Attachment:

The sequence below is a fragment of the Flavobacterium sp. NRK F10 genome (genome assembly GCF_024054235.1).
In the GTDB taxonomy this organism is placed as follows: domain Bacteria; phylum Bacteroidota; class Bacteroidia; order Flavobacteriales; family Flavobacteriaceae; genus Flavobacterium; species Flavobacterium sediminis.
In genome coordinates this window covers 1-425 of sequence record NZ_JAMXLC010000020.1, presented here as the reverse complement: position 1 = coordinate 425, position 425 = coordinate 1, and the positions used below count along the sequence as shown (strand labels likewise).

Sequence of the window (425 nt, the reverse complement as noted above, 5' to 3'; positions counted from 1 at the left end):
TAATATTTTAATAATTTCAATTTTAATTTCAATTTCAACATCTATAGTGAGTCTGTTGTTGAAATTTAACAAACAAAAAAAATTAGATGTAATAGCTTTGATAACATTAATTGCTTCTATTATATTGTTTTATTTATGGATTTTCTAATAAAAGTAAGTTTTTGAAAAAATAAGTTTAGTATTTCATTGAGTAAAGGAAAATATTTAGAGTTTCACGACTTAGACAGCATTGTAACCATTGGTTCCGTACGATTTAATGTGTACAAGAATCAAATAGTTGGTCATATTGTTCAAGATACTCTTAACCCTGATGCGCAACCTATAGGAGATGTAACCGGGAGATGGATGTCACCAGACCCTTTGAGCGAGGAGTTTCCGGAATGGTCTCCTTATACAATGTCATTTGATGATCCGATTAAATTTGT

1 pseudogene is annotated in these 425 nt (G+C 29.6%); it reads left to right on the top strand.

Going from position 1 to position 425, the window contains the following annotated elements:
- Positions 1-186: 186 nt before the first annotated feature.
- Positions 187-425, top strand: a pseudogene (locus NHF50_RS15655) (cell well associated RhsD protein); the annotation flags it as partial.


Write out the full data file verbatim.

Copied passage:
The sequence below is a fragment of the Flavobacterium sp. NRK F10 genome (genome assembly GCF_024054235.1).
In the GTDB taxonomy this organism is placed as follows: domain Bacteria; phylum Bacteroidota; class Bacteroidia; order Flavobacteriales; family Flavobacteriaceae; genus Flavobacterium; species Flavobacterium sediminis.
In genome coordinates this window covers 1-425 of sequence record NZ_JAMXLC010000020.1, presented here as the reverse complement: position 1 = coordinate 425, position 425 = coordinate 1, and the positions used below count along the sequence as shown (strand labels likewise).

Sequence of the window (425 nt, the reverse complement as noted above, 5' to 3'; positions counted from 1 at the left end):
TAATATTTTAATAATTTCAATTTTAATTTCAATTTCAACATCTATAGTGAGTCTGTTGTTGAAATTTAACAAACAAAAAAAATTAGATGTAATAGCTTTGATAACATTAATTGCTTCTATTATATTGTTTTATTTATGGATTTTCTAATAAAAGTAAGTTTTTGAAAAAATAAGTTTAGTATTTCATTGAGTAAAGGAAAATATTTAGAGTTTCACGACTTAGACAGCATTGTAACCATTGGTTCCGTACGATTTAATGTGTACAAGAATCAAATAGTTGGTCATATTGTTCAAGATACTCTTAACCCTGATGCGCAACCTATAGGAGATGTAACCGGGAGATGGATGTCACCAGACCCTTTGAGCGAGGAGTTTCCGGAATGGTCTCCTTATACAATGTCATTTGATGATCCGATTAAATTTGT

1 pseudogene is annotated in these 425 nt (G+C 29.6%); it reads left to right on the top strand.

Going from position 1 to position 425, the window contains the following annotated elements:
- Positions 1-186: 186 nt before the first annotated feature.
- Positions 187-425, top strand: a pseudogene (locus NHF50_RS15655) (cell well associated RhsD protein); the annotation flags it as partial.